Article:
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Egyptian Architecture

Egyptian Architecture

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ANCIENT egypt architecture the great pyramid pyramids tombs funerary temples temple of khons mastabas
ANCIENT egypt architecture the great pyramid pyramids tombs funerary temples temple of khons mastabas

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Published by: Shivansh Singh Gautam on Feb 10, 2010
Copyright:Attribution Non-commercial


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Egyptian Architecture
Due to the scarcity of lumber, the two predominant building materials used in ancient Egypt were sun-bakedmud brickandstone, mainly limestone, but also sandstone and granite in considerable quantities. From theOld Kingdomonward, stone was generally reserved fortombsandtemples, while bricks were used even for royal palaces, fortresses, the walls of temple precincts and towns, and for subsidiary buildings in temple complexes. Egypt houses were made out of mud collected fromthe Nile river. It was placed in molds and left to dry in the hot sun to harden for use in construction.Manyegyptiantownshave disappeared because they were situated near the cultivated area of the Nile Valley and were flooded as the river bedslowly rose during the milennia, or the mud bricks of which they were built were used by peasants as fertilizer. Others areinaccessible, new buildings having been erected on ancient ones. Fortunately, the dry, hot climate of Egypt preserved somemud brick structures. Examples include the villageDeiral-Madinah, the Middle Kingdom town at Kahun, and the fortresses atBuhenand Mirgissa. Also, many temples and tombs have survived because they were built on high ground unaffected by theNile flood and were constructed of stone. Thus, our understanding of ancient Egyptian architecture is based mainly onreligious monuments, massive structures characterized by thick, sloping walls with few openings, possibly echoing amethod of construction used to obtain stability in mud walls. In a similar manner, the incised and flatly modeled surfaceadornment of the stone buildings may have derived from mud wall ornamentation. Although the use of thearchwasdeveloped during thefourth dynasty, all monumental buildings arepost and lintelconstructions, with flat roofs constructed of huge stone blocks supported by the external walls and the closely spaced columns.Exteriorand interior walls, as well asthecolumnsandpiers, were covered withhieroglyphicand pictorial frescoes and carvings painted in brilliant colors. Many motifs of Egyptian ornamentation aresymbolic, such as thescarab, or sacred beetle, thesolar disk, and thevulture. Other common motifs includepalmleaves, thepapyrusplant, and the buds and flowers of thelotus.Hieroglyphswere inscribed for decorative purposes as well as to record historic events or spells.AncientEgyptian temples were aligned withastronomically significant events, such assolsticesandequinoxes, requiring precise measurements at the moment of the particular event. Measurements at the most significant temples may have been ceremonially undertaken by thePharaohhimself.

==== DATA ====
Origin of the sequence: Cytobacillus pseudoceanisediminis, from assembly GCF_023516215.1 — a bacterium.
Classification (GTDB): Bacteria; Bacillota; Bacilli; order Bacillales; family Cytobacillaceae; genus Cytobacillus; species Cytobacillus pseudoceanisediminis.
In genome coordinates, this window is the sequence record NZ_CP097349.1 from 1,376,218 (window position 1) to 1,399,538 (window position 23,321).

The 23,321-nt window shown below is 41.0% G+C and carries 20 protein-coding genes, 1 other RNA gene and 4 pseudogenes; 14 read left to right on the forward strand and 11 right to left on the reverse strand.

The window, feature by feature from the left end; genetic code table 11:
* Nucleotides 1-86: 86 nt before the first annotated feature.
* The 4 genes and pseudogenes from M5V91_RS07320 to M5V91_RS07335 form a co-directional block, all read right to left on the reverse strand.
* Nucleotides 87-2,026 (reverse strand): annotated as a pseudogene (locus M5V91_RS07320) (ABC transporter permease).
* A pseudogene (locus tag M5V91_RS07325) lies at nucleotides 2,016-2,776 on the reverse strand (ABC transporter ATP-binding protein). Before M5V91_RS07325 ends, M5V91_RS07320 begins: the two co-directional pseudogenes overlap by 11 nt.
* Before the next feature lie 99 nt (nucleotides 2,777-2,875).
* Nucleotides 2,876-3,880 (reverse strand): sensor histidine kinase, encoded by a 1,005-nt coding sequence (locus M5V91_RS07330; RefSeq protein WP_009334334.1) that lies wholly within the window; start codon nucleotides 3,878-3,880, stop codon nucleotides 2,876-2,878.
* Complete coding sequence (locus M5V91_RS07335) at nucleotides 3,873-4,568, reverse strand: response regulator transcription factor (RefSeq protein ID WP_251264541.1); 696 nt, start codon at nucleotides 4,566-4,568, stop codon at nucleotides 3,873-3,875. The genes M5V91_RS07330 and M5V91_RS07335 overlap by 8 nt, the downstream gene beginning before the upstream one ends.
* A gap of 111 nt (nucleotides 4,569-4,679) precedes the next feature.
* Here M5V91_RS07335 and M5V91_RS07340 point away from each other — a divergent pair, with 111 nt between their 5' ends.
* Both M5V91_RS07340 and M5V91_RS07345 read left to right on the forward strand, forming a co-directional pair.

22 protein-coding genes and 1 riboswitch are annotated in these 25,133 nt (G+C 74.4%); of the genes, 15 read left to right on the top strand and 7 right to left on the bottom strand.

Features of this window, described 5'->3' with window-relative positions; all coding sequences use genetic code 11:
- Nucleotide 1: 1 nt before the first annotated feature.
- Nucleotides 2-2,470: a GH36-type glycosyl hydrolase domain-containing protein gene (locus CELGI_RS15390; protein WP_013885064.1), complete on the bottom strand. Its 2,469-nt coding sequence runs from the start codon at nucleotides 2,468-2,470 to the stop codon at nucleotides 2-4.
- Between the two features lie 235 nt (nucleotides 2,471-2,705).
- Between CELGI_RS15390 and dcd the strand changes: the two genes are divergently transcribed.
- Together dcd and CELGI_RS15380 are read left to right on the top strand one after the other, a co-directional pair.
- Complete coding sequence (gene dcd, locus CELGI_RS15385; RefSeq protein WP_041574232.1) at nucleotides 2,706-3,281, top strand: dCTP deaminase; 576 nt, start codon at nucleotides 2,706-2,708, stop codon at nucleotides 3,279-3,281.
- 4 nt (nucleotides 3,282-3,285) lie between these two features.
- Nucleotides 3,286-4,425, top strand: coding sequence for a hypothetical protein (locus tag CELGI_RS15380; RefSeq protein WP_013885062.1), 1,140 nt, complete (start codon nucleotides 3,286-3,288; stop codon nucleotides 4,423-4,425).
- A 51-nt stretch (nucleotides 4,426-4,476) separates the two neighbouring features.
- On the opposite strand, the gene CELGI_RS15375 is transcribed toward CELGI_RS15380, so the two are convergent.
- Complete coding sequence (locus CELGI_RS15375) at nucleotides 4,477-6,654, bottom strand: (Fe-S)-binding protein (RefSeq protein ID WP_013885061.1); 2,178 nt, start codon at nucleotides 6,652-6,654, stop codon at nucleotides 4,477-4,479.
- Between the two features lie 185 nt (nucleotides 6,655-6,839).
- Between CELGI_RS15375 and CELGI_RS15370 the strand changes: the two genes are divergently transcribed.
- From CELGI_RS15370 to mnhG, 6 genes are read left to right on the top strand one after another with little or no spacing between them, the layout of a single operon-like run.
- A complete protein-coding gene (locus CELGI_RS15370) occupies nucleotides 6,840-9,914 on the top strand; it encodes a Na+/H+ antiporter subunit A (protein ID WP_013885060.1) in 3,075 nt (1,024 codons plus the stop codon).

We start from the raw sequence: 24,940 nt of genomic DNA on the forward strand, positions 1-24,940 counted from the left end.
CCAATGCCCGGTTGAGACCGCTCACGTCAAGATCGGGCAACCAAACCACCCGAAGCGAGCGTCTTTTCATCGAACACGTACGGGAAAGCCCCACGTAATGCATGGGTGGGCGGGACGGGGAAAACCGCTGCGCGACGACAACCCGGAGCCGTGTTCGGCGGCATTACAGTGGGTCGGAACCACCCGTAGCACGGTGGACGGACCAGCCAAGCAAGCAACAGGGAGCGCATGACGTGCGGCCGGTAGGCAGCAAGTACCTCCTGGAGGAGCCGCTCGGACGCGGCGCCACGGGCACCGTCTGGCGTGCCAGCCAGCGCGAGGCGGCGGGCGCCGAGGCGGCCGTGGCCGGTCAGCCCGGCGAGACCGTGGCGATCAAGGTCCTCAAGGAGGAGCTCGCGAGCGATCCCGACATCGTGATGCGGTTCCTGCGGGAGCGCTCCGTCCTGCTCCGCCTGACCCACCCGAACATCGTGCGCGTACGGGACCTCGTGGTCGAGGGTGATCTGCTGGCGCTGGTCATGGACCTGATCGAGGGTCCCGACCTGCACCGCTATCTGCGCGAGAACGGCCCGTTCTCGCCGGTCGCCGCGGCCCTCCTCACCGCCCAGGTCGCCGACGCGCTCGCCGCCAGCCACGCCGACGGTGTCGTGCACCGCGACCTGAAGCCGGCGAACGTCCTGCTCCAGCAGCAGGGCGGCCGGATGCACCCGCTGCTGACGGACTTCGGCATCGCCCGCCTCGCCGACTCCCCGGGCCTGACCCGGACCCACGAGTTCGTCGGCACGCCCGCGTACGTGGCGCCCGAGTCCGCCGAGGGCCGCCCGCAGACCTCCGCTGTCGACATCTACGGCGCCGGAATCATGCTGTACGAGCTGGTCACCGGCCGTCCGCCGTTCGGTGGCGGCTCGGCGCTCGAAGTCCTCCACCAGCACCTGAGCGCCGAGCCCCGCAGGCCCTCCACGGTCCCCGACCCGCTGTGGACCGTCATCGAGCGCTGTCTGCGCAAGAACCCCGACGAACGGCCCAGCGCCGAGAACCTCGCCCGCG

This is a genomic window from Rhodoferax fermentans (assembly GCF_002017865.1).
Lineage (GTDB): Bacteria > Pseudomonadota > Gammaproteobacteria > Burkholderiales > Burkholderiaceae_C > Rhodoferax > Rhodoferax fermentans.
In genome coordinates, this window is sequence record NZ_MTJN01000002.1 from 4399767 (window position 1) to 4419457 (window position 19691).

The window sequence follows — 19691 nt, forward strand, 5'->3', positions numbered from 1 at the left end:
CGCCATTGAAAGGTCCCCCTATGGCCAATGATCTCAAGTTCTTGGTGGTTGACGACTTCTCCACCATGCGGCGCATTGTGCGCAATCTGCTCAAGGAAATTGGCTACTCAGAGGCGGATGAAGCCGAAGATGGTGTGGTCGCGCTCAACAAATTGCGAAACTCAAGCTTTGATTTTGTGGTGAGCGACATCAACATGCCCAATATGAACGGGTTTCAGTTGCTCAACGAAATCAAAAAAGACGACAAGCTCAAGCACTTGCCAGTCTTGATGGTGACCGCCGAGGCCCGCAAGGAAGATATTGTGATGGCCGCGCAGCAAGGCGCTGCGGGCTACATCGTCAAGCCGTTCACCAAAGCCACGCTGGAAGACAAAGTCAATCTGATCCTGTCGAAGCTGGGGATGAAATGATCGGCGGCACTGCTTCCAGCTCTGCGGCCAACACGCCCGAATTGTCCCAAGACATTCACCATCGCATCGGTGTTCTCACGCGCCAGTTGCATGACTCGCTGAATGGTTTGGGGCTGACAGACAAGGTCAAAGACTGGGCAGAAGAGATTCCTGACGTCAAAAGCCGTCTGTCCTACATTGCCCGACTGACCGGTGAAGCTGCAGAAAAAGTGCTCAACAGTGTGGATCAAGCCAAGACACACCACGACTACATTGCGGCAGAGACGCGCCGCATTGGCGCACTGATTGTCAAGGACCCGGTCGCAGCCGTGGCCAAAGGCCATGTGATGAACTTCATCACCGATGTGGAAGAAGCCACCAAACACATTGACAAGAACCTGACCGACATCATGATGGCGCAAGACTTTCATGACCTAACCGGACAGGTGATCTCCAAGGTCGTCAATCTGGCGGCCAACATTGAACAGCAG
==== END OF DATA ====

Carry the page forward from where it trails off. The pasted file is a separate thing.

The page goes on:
Egyptian Architecture
Egyptian Architecture
The word Mastabacomes from the Arabic word for "bench", because when seen from a distance it resembles a bench.Inside the mastaba, a deep chamber was dug into the ground and lined with stone or bricks. The exterior buildingmaterials were initially bricks made of sun dried mud which was readily available from theNile River. Even as moredurable materials of stone came into use, the cheaper and easily available mud bricks were used for all but the mostimportant monumental structures. The above-ground structure was rectangular in shape, had sloping sides, a flatroof, was about four times as long as it was wide, and rose to at least 30 feet in height. The mastabawas built with anorth-south orientation. This above ground structure had space for a small offering chapel equipped with afalse doorto which priests and family members brought food and other offerings for the soul of the deceased. A second hiddenchamber called a "serdab", from theArabic
word for “cellar,” housed a statue of the deceased that was hidden within
the masonry for its protection. High up the walls of the serdab
were small openings. These openings “were not meant
for viewing the statue but rather for allowing the fragrance of burning incense, and possibly the spells spoken inrituals, to reach the statue.
The Tombs-Mastabas

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